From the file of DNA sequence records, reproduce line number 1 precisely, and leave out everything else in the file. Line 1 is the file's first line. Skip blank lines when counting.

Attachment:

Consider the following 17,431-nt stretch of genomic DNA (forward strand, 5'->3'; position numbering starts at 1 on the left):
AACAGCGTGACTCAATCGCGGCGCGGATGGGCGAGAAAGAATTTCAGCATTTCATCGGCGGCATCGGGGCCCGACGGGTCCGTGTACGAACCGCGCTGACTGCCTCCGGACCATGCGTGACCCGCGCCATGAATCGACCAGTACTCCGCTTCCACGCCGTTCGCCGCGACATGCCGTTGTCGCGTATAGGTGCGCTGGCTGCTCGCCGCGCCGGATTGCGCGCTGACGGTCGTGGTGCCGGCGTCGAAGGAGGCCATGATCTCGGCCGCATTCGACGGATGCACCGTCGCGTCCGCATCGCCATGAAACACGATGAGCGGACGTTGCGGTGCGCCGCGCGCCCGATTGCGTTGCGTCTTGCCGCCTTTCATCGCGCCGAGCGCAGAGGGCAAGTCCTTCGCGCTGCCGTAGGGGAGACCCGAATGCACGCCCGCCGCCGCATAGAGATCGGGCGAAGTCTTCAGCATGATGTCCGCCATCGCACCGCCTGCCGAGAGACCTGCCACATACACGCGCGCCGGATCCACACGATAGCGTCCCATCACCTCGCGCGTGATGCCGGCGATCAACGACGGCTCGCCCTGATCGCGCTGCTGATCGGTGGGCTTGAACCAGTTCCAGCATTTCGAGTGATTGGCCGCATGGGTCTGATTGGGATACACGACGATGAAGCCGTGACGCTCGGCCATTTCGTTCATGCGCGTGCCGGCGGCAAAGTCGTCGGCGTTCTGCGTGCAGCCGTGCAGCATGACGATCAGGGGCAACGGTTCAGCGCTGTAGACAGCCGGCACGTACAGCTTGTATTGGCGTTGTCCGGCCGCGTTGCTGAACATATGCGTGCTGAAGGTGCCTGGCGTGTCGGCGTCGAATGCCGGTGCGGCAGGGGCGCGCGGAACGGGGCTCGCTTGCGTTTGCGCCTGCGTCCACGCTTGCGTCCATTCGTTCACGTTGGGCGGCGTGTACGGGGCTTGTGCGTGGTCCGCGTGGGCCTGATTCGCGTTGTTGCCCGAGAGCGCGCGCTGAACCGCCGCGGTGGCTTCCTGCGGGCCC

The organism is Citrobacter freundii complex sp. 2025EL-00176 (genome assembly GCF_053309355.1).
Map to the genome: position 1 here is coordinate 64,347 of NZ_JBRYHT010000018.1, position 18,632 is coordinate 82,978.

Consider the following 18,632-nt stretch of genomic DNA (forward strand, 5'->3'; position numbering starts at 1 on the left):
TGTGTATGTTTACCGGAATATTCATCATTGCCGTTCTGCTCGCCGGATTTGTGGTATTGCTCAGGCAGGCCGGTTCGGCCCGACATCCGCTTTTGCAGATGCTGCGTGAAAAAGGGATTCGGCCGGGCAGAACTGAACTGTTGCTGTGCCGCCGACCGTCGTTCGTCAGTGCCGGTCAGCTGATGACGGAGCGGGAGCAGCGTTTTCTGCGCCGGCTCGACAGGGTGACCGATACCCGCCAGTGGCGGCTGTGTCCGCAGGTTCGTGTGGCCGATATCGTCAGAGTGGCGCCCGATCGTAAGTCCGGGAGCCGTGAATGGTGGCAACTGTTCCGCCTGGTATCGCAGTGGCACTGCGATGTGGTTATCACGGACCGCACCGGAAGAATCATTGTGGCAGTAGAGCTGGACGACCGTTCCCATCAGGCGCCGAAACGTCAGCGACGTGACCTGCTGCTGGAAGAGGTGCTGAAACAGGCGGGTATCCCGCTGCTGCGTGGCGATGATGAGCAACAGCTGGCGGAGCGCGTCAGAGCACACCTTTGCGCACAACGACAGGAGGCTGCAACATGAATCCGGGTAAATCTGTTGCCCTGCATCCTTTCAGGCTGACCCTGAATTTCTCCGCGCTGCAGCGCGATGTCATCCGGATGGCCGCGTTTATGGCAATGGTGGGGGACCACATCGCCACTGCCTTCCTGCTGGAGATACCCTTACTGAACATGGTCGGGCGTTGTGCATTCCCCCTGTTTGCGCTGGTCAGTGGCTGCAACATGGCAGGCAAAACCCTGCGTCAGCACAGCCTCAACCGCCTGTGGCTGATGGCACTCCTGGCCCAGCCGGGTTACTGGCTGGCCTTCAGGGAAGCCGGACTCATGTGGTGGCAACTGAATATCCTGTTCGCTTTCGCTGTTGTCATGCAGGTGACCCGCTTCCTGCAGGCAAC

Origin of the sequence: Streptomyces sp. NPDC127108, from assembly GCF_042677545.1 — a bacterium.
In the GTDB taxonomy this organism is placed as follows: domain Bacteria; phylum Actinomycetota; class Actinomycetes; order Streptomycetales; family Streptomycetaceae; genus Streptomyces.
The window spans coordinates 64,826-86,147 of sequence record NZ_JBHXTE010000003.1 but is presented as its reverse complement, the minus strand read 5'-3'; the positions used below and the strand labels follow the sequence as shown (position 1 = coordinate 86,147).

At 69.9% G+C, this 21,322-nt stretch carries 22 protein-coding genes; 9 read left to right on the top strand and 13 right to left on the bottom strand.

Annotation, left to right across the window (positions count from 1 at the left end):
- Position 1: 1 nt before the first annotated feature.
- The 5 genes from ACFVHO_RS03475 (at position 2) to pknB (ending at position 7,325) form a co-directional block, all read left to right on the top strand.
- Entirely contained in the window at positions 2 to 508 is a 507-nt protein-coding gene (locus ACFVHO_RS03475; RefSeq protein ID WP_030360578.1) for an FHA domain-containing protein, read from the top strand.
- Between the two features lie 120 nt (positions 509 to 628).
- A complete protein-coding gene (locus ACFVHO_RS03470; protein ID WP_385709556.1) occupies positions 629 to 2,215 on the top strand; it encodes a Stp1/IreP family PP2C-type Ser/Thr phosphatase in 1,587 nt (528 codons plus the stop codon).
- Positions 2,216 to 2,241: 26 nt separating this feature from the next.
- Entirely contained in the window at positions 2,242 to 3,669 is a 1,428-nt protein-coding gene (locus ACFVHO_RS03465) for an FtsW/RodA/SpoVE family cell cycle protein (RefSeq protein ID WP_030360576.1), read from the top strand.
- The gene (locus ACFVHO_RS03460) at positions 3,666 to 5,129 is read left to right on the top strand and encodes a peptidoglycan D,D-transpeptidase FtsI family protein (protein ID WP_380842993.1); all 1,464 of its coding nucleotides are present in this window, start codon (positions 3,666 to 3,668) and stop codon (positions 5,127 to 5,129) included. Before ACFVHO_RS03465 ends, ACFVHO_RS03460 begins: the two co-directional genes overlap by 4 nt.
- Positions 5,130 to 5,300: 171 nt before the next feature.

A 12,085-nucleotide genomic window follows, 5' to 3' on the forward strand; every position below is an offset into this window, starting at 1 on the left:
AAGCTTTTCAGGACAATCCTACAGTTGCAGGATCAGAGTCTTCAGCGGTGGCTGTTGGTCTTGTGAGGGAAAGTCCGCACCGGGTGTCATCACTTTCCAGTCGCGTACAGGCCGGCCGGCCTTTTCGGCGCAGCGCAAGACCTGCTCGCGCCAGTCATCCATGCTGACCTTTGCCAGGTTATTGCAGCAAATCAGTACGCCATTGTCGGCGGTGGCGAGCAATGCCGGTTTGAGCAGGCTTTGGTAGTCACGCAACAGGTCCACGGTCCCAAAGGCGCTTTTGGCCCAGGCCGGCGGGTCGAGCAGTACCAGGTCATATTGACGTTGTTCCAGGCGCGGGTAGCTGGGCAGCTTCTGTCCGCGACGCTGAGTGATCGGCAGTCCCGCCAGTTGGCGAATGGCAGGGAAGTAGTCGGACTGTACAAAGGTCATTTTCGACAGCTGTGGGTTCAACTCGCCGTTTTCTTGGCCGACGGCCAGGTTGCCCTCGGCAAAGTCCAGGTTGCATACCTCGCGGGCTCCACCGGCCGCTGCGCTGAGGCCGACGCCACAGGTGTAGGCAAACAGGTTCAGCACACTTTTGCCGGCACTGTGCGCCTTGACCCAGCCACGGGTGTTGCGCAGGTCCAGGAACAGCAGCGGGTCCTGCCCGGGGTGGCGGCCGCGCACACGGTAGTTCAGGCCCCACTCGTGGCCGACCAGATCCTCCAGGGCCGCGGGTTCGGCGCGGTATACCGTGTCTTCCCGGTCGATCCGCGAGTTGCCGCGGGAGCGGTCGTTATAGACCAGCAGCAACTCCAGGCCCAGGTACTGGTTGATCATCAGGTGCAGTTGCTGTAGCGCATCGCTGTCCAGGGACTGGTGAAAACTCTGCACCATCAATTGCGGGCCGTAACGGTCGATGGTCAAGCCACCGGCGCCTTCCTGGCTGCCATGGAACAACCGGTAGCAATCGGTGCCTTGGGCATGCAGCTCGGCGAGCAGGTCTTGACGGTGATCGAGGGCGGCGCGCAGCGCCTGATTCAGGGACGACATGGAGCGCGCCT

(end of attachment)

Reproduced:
Consider the following 17,431-nt stretch of genomic DNA (forward strand, 5'->3'; position numbering starts at 1 on the left):